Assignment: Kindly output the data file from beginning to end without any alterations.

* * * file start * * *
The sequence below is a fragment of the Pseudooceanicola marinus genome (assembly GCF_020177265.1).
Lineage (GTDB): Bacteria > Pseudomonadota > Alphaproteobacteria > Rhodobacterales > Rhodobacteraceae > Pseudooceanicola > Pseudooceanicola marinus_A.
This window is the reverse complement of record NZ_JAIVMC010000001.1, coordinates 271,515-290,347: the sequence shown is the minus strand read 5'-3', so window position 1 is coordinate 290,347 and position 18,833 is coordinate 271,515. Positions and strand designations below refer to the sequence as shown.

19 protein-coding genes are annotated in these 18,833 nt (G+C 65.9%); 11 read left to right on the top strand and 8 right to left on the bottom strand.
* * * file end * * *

The sequence below is a fragment of the Pseudooceanicola marinus genome (assembly GCF_020177265.1).
Lineage (GTDB): Bacteria > Pseudomonadota > Alphaproteobacteria > Rhodobacterales > Rhodobacteraceae > Pseudooceanicola > Pseudooceanicola marinus_A.
This window is the reverse complement of record NZ_JAIVMC010000001.1, coordinates 271,515-290,347: the sequence shown is the minus strand read 5'-3', so window position 1 is coordinate 290,347 and position 18,833 is coordinate 271,515. Positions and strand designations below refer to the sequence as shown.

19 protein-coding genes are annotated in these 18,833 nt (G+C 65.9%); 11 read left to right on the top strand and 8 right to left on the bottom strand.